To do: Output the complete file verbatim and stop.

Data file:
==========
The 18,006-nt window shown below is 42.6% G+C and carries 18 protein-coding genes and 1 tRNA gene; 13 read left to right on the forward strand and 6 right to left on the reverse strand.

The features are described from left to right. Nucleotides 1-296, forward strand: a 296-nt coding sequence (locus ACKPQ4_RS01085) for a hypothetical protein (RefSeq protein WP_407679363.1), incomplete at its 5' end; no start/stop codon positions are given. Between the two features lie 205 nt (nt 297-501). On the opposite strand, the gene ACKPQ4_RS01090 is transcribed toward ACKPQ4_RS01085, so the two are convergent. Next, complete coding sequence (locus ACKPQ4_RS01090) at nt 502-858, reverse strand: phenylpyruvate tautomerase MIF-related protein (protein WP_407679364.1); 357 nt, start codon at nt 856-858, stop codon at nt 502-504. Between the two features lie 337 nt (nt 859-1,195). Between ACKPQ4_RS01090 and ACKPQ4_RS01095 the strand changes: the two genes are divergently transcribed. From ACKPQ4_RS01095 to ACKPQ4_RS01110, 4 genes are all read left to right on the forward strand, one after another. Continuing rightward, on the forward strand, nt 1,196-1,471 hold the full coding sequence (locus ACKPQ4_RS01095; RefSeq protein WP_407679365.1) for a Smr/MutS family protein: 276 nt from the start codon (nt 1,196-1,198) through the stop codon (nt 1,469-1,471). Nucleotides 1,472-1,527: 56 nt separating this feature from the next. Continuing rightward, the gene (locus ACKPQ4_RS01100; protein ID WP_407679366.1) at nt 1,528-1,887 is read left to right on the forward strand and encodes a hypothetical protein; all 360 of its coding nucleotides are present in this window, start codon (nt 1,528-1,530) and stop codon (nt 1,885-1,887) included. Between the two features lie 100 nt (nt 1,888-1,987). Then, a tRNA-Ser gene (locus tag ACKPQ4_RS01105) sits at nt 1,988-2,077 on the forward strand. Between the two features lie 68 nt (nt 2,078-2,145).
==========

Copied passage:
The 18,006-nt window shown below is 42.6% G+C and carries 18 protein-coding genes and 1 tRNA gene; 13 read left to right on the forward strand and 6 right to left on the reverse strand.

The features are described from left to right. Nucleotides 1-296, forward strand: a 296-nt coding sequence (locus ACKPQ4_RS01085) for a hypothetical protein (RefSeq protein WP_407679363.1), incomplete at its 5' end; no start/stop codon positions are given. Between the two features lie 205 nt (nt 297-501). On the opposite strand, the gene ACKPQ4_RS01090 is transcribed toward ACKPQ4_RS01085, so the two are convergent. Next, complete coding sequence (locus ACKPQ4_RS01090) at nt 502-858, reverse strand: phenylpyruvate tautomerase MIF-related protein (protein WP_407679364.1); 357 nt, start codon at nt 856-858, stop codon at nt 502-504. Between the two features lie 337 nt (nt 859-1,195). Between ACKPQ4_RS01090 and ACKPQ4_RS01095 the strand changes: the two genes are divergently transcribed. From ACKPQ4_RS01095 to ACKPQ4_RS01110, 4 genes are all read left to right on the forward strand, one after another. Continuing rightward, on the forward strand, nt 1,196-1,471 hold the full coding sequence (locus ACKPQ4_RS01095; RefSeq protein WP_407679365.1) for a Smr/MutS family protein: 276 nt from the start codon (nt 1,196-1,198) through the stop codon (nt 1,469-1,471). Nucleotides 1,472-1,527: 56 nt separating this feature from the next. Continuing rightward, the gene (locus ACKPQ4_RS01100; protein ID WP_407679366.1) at nt 1,528-1,887 is read left to right on the forward strand and encodes a hypothetical protein; all 360 of its coding nucleotides are present in this window, start codon (nt 1,528-1,530) and stop codon (nt 1,885-1,887) included. Between the two features lie 100 nt (nt 1,888-1,987). Then, a tRNA-Ser gene (locus tag ACKPQ4_RS01105) sits at nt 1,988-2,077 on the forward strand. Between the two features lie 68 nt (nt 2,078-2,145).